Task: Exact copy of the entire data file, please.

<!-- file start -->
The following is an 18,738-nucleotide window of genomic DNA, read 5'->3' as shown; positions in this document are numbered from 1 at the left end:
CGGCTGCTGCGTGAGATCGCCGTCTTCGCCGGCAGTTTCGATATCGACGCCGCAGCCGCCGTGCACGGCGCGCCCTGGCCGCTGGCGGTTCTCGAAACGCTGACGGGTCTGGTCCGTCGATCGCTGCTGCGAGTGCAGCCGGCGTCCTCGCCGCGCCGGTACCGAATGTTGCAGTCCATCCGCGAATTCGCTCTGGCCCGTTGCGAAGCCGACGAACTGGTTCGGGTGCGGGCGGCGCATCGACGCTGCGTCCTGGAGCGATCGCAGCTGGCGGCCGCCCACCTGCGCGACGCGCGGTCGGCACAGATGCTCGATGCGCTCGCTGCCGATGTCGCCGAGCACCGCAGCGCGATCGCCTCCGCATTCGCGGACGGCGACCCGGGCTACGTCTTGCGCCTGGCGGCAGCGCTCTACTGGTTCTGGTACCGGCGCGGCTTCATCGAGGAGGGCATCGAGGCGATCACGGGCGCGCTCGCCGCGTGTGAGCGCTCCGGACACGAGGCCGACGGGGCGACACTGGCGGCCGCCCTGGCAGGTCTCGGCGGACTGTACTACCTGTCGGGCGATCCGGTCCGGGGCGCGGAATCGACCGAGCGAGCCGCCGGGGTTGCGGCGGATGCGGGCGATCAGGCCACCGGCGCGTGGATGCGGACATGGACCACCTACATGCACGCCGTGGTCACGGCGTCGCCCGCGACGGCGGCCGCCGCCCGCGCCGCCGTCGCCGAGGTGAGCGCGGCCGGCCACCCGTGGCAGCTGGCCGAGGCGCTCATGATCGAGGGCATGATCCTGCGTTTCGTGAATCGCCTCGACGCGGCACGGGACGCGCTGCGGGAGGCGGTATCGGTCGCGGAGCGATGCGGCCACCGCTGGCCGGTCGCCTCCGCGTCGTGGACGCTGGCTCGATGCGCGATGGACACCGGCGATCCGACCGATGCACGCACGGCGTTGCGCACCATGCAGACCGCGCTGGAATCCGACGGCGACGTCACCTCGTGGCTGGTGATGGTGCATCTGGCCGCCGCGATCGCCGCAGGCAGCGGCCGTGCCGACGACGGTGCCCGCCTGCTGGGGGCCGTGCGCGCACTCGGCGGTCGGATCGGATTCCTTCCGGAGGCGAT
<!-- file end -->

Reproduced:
The following is an 18,738-nucleotide window of genomic DNA, read 5'->3' as shown; positions in this document are numbered from 1 at the left end:
CGGCTGCTGCGTGAGATCGCCGTCTTCGCCGGCAGTTTCGATATCGACGCCGCAGCCGCCGTGCACGGCGCGCCCTGGCCGCTGGCGGTTCTCGAAACGCTGACGGGTCTGGTCCGTCGATCGCTGCTGCGAGTGCAGCCGGCGTCCTCGCCGCGCCGGTACCGAATGTTGCAGTCCATCCGCGAATTCGCTCTGGCCCGTTGCGAAGCCGACGAACTGGTTCGGGTGCGGGCGGCGCATCGACGCTGCGTCCTGGAGCGATCGCAGCTGGCGGCCGCCCACCTGCGCGACGCGCGGTCGGCACAGATGCTCGATGCGCTCGCTGCCGATGTCGCCGAGCACCGCAGCGCGATCGCCTCCGCATTCGCGGACGGCGACCCGGGCTACGTCTTGCGCCTGGCGGCAGCGCTCTACTGGTTCTGGTACCGGCGCGGCTTCATCGAGGAGGGCATCGAGGCGATCACGGGCGCGCTCGCCGCGTGTGAGCGCTCCGGACACGAGGCCGACGGGGCGACACTGGCGGCCGCCCTGGCAGGTCTCGGCGGACTGTACTACCTGTCGGGCGATCCGGTCCGGGGCGCGGAATCGACCGAGCGAGCCGCCGGGGTTGCGGCGGATGCGGGCGATCAGGCCACCGGCGCGTGGATGCGGACATGGACCACCTACATGCACGCCGTGGTCACGGCGTCGCCCGCGACGGCGGCCGCCGCCCGCGCCGCCGTCGCCGAGGTGAGCGCGGCCGGCCACCCGTGGCAGCTGGCCGAGGCGCTCATGATCGAGGGCATGATCCTGCGTTTCGTGAATCGCCTCGACGCGGCACGGGACGCGCTGCGGGAGGCGGTATCGGTCGCGGAGCGATGCGGCCACCGCTGGCCGGTCGCCTCCGCGTCGTGGACGCTGGCTCGATGCGCGATGGACACCGGCGATCCGACCGATGCACGCACGGCGTTGCGCACCATGCAGACCGCGCTGGAATCCGACGGCGACGTCACCTCGTGGCTGGTGATGGTGCATCTGGCCGCCGCGATCGCCGCAGGCAGCGGCCGTGCCGACGACGGTGCCCGCCTGCTGGGGGCCGTGCGCGCACTCGGCGGTCGGATCGGATTCCTTCCGGAGGCGAT